Senate Bill 300 in the Florida Senate, formally known as the Pregnancy and Parenting Support bill, has come incredibly close to making its way to Governor Ron DeSantis’s (R-FL) desk, which would likely sign the bill into law.
Currently, in Florida, there is a 15-week abortion ban that stands as the law of the land. This bill will look to make it a six-week ban.
Perhaps the most interesting moment on the Senate floor occurred on Thursday when there was a theology-based amendment proposed by the Democrats. Their amendment to the bill would seek to allow a religious exemption to those of perhaps the Jewish faith, which is more lukewarm and less explicit about the rights of unborn children and abortion itself, compared to the cut-and-dry interpretations of Christianity.
For example, My Jewish Learning puts it like this: “Elsewhere, the Talmud indicates that the ancient rabbis regarded a fetus as part of its mother throughout the pregnancy, dependent fully on her for its life — a view that echoes the position that women should be free to make decisions concerning their own bodies. At the same time, feticide is prohibited by Jewish law, though there is disagreement over the exact source of this prohibition and how serious an infraction it is.”
The Democratic argument, led by Minority Leader Lauren Book (D) is that just like the religious exemptions that were granted for the COVID-19 vaccinations, the same affordance should be given on this topic.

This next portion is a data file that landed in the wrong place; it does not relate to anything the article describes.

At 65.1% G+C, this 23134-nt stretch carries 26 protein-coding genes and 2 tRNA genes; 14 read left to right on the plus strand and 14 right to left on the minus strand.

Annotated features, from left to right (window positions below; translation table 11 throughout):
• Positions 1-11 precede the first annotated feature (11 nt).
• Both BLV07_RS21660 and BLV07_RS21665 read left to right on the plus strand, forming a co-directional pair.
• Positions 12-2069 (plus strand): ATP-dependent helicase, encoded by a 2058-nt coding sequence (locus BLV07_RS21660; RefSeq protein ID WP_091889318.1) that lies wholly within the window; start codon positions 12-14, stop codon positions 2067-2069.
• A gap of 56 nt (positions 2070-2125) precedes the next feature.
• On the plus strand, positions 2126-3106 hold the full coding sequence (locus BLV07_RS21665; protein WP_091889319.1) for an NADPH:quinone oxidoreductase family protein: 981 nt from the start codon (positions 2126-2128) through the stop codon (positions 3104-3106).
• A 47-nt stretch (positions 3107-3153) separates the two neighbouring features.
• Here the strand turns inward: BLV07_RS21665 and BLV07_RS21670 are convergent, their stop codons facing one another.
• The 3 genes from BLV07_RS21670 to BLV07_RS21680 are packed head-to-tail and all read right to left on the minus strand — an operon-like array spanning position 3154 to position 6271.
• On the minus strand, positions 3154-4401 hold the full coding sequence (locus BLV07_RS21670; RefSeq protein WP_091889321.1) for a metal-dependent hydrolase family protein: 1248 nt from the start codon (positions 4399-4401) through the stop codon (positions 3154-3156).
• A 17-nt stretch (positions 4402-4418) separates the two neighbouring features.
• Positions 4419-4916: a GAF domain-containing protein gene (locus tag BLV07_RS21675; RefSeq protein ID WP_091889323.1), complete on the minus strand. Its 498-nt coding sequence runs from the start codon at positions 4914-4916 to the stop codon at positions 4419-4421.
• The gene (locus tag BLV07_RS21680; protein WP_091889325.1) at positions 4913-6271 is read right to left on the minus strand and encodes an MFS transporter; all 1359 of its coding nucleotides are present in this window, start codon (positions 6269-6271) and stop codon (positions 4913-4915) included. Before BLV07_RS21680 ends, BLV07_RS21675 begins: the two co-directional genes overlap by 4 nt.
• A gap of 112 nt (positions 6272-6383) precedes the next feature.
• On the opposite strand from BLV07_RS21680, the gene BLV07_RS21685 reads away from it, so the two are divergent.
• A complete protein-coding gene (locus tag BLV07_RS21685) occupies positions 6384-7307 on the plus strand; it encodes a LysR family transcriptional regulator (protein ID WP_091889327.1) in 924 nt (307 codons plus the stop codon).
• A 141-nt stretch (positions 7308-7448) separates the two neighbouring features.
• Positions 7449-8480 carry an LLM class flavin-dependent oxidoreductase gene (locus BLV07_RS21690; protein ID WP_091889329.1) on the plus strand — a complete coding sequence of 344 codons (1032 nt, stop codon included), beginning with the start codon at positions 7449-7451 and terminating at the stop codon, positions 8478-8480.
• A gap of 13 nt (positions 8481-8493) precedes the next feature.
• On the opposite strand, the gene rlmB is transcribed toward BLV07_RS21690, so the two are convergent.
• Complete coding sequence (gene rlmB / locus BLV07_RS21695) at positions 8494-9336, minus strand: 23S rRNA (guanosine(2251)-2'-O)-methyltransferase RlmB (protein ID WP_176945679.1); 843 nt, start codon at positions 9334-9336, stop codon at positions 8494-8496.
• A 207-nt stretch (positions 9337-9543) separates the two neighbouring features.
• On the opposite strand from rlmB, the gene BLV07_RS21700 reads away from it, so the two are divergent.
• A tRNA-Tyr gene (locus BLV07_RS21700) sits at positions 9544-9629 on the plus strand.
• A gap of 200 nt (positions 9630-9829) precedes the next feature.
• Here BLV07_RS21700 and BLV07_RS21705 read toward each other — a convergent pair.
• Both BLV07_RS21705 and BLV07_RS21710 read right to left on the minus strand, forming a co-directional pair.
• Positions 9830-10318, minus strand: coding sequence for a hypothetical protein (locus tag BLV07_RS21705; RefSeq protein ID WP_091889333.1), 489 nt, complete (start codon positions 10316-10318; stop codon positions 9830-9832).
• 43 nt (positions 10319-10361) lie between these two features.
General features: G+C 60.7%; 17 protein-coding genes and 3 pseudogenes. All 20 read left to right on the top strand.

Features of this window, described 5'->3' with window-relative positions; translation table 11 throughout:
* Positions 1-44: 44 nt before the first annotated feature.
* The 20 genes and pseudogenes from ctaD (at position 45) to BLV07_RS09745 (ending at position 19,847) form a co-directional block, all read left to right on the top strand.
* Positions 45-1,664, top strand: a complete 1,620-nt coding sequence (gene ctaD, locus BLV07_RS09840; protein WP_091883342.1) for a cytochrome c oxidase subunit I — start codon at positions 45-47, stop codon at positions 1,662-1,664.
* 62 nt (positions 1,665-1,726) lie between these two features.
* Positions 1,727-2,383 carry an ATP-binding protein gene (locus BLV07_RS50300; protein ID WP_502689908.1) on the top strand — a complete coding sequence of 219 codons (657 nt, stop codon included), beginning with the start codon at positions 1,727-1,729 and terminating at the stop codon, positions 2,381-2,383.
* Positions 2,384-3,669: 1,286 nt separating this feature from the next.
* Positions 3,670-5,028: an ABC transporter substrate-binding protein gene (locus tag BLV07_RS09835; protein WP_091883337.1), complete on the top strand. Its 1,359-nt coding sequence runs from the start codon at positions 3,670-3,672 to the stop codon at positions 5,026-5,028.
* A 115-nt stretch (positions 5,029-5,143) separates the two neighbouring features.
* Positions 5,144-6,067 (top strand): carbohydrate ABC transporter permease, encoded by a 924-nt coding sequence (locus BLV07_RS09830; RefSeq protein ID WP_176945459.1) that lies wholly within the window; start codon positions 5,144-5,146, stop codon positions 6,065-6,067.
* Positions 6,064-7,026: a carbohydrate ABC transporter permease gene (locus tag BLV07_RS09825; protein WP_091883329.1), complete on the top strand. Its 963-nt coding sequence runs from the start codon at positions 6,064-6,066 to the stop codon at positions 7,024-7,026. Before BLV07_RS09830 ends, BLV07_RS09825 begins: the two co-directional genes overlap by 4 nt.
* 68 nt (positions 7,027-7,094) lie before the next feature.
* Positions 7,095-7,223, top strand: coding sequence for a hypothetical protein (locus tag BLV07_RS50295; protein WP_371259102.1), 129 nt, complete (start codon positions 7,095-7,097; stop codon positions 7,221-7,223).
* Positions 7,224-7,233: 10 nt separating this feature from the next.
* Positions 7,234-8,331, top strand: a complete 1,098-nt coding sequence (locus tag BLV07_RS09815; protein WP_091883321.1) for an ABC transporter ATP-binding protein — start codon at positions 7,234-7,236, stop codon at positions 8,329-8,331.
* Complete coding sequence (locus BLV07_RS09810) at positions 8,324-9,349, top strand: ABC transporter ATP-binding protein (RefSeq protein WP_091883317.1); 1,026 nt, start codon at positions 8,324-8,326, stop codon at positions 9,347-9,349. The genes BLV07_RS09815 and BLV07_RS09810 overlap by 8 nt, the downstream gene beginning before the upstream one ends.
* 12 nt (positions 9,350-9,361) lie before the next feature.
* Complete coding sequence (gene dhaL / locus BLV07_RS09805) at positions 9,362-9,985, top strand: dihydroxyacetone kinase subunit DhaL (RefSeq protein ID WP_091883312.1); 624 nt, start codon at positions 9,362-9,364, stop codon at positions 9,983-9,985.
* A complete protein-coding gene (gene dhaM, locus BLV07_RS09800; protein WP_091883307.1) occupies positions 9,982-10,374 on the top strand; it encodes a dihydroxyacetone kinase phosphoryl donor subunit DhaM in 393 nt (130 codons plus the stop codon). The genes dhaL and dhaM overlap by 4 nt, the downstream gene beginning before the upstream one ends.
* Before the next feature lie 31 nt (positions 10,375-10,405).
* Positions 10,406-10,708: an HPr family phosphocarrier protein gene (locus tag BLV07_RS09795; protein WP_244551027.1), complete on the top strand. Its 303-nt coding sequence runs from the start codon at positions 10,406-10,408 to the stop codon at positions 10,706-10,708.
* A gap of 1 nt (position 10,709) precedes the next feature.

“Based on the First Amendment to the Constitution, where we all have the right to practice their own religion, I believe that this law will restrict my ability, my daughter’s ability, and all those of Jewish faith to not be able to follow their own religion,” said State Senator Tiny Polsky (D).
In reference to the distinction between the rationale for granting religious exemptions for the vaccine and not for an abortion, State Senator Danny Burgess (R) gave his reply.
“Our faith guides us on this issue. There’s no doubt and that’s no secret. And I respect your faith guiding you on this issue too, immensely…But where I draw that distinction is that the science shows that we have at six weeks a heartbeat.”
Sen. Book stated, “Let’s be clear. This is what’s being pushed: Your religion, your religious beliefs. Why don’t ours matter? Our religion says something different. We believe something different. How is that not okay?...Why are we not entitled to the same exemption? Is it because there are fewer of us? It’s not okay.”
The amendment failed in a vote by a tally of 28-12.